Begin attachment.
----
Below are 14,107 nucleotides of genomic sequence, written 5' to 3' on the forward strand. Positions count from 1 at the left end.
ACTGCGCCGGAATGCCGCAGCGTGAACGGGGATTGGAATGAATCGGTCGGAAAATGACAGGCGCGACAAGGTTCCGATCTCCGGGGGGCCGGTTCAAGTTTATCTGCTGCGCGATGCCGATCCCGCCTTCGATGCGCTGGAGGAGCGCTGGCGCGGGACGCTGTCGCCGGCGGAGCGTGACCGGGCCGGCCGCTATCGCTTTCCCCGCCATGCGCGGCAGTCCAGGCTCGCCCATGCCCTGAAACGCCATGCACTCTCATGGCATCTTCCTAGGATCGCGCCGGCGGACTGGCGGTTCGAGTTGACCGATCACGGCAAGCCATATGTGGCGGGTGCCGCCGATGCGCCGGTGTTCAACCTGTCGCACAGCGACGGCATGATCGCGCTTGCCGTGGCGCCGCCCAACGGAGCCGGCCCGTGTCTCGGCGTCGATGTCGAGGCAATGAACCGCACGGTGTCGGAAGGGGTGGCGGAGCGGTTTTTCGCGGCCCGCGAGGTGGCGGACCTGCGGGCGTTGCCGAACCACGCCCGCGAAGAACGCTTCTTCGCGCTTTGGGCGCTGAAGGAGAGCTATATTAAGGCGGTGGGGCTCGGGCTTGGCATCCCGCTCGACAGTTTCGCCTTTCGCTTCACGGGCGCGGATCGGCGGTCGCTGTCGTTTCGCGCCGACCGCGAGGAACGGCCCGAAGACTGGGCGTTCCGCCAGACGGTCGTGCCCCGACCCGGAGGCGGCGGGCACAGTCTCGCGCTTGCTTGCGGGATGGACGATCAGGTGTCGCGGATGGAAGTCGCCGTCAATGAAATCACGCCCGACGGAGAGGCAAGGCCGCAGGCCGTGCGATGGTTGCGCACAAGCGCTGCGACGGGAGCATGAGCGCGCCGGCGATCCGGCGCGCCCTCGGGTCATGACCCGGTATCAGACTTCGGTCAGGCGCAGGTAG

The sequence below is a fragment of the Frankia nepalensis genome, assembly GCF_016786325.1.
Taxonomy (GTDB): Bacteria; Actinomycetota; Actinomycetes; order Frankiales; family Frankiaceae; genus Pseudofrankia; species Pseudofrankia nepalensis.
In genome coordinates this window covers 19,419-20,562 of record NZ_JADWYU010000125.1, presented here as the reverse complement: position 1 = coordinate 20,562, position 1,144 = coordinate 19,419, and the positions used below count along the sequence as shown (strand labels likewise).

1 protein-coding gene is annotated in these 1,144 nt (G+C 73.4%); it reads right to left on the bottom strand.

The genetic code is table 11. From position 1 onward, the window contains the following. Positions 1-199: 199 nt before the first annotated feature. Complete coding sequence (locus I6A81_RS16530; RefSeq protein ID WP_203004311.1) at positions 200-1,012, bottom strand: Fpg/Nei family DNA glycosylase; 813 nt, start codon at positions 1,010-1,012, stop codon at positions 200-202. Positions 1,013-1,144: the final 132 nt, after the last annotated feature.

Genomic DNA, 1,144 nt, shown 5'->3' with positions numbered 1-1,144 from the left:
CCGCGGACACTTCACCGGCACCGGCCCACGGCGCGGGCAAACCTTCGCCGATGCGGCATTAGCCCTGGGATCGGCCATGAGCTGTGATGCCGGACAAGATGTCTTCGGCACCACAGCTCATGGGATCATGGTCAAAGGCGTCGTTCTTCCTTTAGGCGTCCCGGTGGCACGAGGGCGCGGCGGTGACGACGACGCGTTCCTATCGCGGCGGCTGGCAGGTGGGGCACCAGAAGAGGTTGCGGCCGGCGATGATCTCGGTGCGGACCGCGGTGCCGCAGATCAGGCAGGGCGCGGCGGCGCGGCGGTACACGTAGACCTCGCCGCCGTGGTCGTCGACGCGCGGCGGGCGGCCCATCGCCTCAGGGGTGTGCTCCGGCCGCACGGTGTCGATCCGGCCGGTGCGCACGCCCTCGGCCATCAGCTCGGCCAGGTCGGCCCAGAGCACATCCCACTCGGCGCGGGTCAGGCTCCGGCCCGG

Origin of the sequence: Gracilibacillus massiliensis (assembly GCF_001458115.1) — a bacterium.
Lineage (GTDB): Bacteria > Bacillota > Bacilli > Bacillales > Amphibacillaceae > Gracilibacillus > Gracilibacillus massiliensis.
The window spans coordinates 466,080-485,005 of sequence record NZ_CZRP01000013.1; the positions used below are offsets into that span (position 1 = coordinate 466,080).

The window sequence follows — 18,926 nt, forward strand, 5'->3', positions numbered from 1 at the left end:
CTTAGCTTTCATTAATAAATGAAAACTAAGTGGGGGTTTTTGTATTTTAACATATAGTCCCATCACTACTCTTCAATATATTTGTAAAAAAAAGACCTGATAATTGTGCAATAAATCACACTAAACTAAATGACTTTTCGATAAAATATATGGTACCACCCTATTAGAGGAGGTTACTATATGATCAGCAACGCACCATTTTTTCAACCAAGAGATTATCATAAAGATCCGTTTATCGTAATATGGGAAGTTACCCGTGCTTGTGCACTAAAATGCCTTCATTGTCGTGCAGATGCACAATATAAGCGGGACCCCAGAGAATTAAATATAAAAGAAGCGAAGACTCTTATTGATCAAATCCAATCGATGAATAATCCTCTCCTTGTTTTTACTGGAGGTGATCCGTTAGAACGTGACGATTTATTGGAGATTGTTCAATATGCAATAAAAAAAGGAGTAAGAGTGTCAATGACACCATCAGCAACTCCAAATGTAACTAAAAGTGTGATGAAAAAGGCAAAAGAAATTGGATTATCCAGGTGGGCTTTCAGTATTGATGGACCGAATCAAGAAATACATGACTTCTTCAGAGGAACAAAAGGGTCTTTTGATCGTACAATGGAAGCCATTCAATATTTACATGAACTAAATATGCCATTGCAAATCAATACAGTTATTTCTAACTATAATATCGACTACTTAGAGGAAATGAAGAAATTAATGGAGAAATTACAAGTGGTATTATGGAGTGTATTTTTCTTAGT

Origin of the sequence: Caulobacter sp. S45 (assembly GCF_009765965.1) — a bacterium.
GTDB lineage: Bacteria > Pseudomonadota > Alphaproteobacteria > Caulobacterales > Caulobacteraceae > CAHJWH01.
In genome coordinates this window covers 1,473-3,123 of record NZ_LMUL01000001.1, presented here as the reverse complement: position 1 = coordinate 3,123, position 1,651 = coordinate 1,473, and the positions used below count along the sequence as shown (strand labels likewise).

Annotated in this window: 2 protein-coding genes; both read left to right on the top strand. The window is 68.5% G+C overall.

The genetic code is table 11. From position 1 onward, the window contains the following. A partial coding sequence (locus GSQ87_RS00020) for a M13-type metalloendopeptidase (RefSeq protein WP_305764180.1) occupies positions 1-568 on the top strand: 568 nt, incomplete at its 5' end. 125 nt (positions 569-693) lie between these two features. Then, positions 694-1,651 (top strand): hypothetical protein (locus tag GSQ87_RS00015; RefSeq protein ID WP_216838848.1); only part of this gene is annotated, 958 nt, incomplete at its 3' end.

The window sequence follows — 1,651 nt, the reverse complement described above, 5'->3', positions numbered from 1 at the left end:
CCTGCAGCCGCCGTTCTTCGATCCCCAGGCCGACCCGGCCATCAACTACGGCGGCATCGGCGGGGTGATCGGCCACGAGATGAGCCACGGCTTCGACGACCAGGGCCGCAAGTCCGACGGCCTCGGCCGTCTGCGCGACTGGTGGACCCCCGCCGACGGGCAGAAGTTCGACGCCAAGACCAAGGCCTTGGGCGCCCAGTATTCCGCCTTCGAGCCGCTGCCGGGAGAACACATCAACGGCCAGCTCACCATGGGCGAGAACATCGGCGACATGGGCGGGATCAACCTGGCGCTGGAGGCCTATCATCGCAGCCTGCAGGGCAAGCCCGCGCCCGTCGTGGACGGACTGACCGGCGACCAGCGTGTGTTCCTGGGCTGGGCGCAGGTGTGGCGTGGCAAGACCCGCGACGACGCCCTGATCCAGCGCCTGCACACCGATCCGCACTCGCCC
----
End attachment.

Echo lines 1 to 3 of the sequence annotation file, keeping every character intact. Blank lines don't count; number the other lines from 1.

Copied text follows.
Below are 14,107 nucleotides of genomic sequence, written 5' to 3' on the forward strand. Positions count from 1 at the left end.
ACTGCGCCGGAATGCCGCAGCGTGAACGGGGATTGGAATGAATCGGTCGGAAAATGACAGGCGCGACAAGGTTCCGATCTCCGGGGGGCCGGTTCAAGTTTATCTGCTGCGCGATGCCGATCCCGCCTTCGATGCGCTGGAGGAGCGCTGGCGCGGGACGCTGTCGCCGGCGGAGCGTGACCGGGCCGGCCGCTATCGCTTTCCCCGCCATGCGCGGCAGTCCAGGCTCGCCCATGCCCTGAAACGCCATGCACTCTCATGGCATCTTCCTAGGATCGCGCCGGCGGACTGGCGGTTCGAGTTGACCGATCACGGCAAGCCATATGTGGCGGGTGCCGCCGATGCGCCGGTGTTCAACCTGTCGCACAGCGACGGCATGATCGCGCTTGCCGTGGCGCCGCCCAACGGAGCCGGCCCGTGTCTCGGCGTCGATGTCGAGGCAATGAACCGCACGGTGTCGGAAGGGGTGGCGGAGCGGTTTTTCGCGGCCCGCGAGGTGGCGGACCTGCGGGCGTTGCCGAACCACGCCCGCGAAGAACGCTTCTTCGCGCTTTGGGCGCTGAAGGAGAGCTATATTAAGGCGGTGGGGCTCGGGCTTGGCATCCCGCTCGACAGTTTCGCCTTTCGCTTCACGGGCGCGGATCGGCGGTCGCTGTCGTTTCGCGCCGACCGCGAGGAACGGCCCGAAGACTGGGCGTTCCGCCAGACGGTCGTGCCCCGACCCGGAGGCGGCGGGCACAGTCTCGCGCTTGCTTGCGGGATGGACGATCAGGTGTCGCGGATGGAAGTCGCCGTCAATGAAATCACGCCCGACGGAGAGGCAAGGCCGCAGGCCGTGCGATGGTTGCGCACAAGCGCTGCGACGGGAGCATGAGCGCGCCGGCGATCCGGCGCGCCCTCGGGTCATGACCCGGTATCAGACTTCGGTCAGGCGCAGGTAG

The sequence below is a fragment of the Frankia nepalensis genome, assembly GCF_016786325.1.